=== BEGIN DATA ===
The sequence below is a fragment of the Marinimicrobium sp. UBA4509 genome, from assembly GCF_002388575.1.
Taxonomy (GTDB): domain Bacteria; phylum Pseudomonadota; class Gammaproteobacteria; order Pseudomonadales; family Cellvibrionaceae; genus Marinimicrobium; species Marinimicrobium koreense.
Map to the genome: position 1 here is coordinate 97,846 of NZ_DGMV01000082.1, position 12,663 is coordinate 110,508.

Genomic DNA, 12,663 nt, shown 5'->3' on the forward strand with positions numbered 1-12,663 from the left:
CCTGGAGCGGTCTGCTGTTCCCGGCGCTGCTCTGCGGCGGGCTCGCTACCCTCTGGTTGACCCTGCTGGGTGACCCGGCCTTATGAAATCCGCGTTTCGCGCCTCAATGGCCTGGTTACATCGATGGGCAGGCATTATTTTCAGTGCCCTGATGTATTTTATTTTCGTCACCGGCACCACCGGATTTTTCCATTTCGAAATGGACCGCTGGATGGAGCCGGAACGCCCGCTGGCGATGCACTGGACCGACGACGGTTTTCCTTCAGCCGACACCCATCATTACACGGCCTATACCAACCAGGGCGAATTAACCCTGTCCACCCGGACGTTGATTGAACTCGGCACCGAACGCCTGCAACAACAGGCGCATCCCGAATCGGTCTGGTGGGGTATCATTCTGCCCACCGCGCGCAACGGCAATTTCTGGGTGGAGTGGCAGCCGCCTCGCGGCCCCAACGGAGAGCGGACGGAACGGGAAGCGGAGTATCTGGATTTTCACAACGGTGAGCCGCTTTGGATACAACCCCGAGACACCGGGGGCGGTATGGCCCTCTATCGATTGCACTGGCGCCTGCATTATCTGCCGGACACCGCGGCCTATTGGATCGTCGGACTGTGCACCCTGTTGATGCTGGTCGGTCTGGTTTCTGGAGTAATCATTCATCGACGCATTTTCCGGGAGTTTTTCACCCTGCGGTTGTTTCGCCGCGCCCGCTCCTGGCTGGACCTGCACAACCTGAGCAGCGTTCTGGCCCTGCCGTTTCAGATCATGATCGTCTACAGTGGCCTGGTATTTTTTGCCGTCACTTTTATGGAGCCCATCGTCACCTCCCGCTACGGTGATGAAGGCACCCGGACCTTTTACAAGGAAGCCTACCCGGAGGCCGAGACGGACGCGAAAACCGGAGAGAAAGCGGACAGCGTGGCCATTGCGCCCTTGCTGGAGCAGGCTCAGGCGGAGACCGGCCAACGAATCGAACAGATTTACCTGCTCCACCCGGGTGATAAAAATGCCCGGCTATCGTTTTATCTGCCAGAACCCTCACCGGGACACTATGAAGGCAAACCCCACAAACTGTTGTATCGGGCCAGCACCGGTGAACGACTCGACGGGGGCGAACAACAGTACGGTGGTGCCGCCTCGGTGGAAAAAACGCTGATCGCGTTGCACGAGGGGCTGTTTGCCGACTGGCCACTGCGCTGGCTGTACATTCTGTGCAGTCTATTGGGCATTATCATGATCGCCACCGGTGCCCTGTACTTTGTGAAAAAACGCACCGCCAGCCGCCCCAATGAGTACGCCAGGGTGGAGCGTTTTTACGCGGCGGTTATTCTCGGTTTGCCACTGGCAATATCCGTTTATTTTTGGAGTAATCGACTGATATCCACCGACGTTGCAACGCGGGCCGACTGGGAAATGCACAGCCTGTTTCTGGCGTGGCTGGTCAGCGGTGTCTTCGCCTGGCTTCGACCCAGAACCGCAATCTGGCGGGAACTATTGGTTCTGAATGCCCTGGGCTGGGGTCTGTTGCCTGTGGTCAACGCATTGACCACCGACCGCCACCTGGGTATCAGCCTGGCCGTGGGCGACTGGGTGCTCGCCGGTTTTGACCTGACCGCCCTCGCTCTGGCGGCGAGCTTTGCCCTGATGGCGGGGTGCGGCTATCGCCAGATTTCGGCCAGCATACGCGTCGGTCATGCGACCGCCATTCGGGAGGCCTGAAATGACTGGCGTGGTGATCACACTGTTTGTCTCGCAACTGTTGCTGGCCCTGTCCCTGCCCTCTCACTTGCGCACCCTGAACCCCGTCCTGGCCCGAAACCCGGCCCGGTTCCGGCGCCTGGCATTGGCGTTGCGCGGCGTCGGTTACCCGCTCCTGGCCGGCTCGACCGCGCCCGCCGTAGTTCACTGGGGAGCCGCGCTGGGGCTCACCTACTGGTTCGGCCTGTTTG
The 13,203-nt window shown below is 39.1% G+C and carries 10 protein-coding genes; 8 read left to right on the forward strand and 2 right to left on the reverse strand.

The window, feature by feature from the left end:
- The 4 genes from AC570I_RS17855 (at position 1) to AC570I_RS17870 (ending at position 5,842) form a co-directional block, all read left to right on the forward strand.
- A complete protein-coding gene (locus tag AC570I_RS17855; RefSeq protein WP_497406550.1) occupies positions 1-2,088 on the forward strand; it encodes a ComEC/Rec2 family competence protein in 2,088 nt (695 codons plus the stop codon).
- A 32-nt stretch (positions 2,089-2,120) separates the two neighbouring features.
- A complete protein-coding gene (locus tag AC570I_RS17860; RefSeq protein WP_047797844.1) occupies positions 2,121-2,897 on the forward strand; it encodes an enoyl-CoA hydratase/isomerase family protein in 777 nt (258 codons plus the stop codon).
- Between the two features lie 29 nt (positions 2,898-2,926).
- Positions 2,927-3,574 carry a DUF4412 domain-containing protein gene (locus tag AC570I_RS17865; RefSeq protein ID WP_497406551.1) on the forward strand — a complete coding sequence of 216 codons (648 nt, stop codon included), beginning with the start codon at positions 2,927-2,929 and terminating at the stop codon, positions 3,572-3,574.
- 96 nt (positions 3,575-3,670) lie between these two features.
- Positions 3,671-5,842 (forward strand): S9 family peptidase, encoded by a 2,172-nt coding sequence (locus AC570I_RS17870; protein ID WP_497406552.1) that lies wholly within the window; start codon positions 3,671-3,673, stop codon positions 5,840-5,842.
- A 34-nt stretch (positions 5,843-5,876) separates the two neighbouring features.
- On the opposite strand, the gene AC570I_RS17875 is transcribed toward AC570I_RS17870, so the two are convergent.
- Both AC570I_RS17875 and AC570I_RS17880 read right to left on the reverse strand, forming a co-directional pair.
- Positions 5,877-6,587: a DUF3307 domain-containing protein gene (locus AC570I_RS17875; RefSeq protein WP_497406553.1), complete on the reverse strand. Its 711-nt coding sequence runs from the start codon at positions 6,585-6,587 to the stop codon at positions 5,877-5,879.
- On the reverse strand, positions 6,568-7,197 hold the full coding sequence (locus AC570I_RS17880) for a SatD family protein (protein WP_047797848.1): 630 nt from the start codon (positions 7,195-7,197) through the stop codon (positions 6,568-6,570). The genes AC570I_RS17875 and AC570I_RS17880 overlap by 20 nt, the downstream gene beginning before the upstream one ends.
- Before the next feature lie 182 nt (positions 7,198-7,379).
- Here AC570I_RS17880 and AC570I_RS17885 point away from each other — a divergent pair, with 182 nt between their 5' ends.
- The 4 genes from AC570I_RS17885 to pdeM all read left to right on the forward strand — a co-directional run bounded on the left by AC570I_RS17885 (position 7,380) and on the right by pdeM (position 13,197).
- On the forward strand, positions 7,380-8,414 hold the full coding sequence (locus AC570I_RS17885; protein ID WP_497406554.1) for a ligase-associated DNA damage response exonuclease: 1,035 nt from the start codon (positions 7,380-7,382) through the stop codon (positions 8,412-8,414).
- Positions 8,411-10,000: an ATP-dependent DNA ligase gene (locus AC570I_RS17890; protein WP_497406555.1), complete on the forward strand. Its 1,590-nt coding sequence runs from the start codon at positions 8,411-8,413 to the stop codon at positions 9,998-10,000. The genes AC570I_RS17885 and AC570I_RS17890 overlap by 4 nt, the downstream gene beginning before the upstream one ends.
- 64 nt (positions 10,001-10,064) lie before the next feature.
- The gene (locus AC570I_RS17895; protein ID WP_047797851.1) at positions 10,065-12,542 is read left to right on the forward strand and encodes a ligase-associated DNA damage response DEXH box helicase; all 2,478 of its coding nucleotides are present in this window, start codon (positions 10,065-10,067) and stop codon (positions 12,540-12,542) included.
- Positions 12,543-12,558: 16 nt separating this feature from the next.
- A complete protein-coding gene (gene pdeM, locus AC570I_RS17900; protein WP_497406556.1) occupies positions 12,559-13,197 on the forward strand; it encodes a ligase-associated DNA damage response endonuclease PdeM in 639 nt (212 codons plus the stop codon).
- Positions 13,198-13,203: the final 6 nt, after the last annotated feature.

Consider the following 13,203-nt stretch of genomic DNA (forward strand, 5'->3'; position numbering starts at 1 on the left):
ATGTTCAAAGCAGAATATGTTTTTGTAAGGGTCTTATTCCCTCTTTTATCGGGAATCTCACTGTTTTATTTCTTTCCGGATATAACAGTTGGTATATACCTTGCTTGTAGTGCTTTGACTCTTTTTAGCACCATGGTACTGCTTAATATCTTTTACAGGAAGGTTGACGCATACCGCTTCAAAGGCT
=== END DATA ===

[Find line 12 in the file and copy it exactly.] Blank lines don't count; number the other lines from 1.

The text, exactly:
- Between the two features lie 29 nt (positions 2,898-2,926).